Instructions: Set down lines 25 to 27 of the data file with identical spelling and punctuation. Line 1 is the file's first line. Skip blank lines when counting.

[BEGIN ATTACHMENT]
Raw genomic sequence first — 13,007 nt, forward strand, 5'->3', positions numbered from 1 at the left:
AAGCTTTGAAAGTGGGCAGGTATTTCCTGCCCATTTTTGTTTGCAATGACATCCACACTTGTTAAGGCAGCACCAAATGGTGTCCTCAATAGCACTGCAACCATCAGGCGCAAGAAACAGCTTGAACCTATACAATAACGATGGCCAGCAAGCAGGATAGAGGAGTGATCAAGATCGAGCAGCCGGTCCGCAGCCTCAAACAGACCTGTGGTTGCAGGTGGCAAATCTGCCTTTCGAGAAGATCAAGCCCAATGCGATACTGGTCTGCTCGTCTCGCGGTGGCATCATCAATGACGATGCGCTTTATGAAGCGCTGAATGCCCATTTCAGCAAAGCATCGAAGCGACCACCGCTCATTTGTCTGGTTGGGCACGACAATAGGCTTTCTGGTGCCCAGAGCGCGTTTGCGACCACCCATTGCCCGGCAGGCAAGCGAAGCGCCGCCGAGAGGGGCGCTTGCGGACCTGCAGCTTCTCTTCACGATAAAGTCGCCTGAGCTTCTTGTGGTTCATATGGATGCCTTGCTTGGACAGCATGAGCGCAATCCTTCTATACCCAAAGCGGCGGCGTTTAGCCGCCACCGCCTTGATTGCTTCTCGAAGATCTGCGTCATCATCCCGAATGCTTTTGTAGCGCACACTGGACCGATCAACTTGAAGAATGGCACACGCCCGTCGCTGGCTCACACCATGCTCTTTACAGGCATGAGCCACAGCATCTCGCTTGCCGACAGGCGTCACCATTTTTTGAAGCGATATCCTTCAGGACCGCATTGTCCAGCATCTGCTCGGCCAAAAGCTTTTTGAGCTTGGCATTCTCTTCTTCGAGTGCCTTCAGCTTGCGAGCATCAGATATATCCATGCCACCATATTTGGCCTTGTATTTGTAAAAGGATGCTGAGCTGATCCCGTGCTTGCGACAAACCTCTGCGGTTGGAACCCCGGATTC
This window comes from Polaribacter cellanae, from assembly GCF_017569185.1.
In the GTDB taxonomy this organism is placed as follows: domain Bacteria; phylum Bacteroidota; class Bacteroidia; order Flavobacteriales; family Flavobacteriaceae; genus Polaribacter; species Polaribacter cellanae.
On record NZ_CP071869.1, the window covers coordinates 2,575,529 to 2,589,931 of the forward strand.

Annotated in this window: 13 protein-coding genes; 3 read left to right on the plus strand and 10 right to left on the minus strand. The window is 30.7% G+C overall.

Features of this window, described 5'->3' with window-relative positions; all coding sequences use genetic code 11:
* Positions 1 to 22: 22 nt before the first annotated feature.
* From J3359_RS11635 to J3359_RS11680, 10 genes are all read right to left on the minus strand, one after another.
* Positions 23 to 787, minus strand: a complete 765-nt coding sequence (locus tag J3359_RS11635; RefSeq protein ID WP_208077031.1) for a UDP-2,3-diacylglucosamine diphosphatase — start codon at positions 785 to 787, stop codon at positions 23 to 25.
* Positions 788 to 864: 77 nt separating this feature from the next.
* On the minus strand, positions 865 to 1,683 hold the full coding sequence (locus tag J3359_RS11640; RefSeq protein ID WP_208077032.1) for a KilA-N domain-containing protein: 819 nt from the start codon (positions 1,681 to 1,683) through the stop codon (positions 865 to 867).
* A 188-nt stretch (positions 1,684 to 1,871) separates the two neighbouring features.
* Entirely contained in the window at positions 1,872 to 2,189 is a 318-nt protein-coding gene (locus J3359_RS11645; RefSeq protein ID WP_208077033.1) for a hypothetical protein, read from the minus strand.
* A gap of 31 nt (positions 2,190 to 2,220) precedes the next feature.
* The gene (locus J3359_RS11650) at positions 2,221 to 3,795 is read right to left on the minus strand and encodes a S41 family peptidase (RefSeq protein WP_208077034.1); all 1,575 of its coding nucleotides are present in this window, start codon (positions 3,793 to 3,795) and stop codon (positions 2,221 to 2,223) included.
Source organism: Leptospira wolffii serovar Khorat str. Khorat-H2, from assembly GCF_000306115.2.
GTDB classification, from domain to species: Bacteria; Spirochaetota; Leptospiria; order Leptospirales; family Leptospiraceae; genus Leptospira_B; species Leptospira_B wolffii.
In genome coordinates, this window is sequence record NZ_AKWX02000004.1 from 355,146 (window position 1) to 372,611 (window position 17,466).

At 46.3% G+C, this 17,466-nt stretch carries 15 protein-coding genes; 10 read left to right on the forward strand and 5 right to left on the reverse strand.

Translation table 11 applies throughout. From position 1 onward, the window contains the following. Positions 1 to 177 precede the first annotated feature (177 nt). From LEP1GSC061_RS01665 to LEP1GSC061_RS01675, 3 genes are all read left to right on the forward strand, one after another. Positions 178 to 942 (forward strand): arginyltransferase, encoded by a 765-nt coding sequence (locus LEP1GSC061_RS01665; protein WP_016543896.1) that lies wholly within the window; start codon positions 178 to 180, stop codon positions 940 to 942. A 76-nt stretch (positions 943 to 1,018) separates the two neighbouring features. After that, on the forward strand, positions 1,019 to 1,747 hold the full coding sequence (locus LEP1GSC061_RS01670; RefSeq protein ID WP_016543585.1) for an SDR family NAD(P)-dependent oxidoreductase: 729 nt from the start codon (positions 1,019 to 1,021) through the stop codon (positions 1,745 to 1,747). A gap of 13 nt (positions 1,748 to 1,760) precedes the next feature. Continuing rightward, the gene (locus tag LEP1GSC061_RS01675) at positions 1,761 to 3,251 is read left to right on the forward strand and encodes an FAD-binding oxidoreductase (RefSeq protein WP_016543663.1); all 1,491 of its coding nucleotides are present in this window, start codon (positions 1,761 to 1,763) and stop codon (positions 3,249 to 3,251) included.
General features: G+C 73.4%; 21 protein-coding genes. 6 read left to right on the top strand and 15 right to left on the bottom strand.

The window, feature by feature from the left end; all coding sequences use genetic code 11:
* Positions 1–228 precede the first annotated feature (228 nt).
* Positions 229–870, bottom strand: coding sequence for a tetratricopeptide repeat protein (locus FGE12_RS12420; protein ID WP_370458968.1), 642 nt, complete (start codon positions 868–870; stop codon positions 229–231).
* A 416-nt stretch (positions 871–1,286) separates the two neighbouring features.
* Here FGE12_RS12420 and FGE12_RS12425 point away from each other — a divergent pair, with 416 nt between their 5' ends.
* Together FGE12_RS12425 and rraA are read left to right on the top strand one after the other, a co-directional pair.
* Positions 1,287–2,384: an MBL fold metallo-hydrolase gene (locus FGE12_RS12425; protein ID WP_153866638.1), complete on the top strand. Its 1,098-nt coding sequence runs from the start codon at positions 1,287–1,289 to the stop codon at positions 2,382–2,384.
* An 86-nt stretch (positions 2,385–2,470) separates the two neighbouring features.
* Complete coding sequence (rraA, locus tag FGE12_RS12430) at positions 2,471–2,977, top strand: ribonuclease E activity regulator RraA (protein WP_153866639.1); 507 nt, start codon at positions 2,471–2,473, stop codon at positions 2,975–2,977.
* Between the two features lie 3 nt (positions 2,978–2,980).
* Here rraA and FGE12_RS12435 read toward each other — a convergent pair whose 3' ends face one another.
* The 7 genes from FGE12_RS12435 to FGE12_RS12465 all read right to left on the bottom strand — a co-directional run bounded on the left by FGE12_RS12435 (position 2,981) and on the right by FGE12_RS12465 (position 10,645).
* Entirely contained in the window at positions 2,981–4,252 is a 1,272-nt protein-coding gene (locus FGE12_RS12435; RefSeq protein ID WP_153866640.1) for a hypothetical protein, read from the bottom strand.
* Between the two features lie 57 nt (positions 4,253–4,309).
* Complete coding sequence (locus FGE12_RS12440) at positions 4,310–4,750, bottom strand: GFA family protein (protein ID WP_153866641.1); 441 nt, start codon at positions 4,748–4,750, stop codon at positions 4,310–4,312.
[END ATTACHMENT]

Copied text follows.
* Positions 229–870, bottom strand: coding sequence for a tetratricopeptide repeat protein (locus FGE12_RS12420; protein ID WP_370458968.1), 642 nt, complete (start codon positions 868–870; stop codon positions 229–231).
* A 416-nt stretch (positions 871–1,286) separates the two neighbouring features.
* Here FGE12_RS12420 and FGE12_RS12425 point away from each other — a divergent pair, with 416 nt between their 5' ends.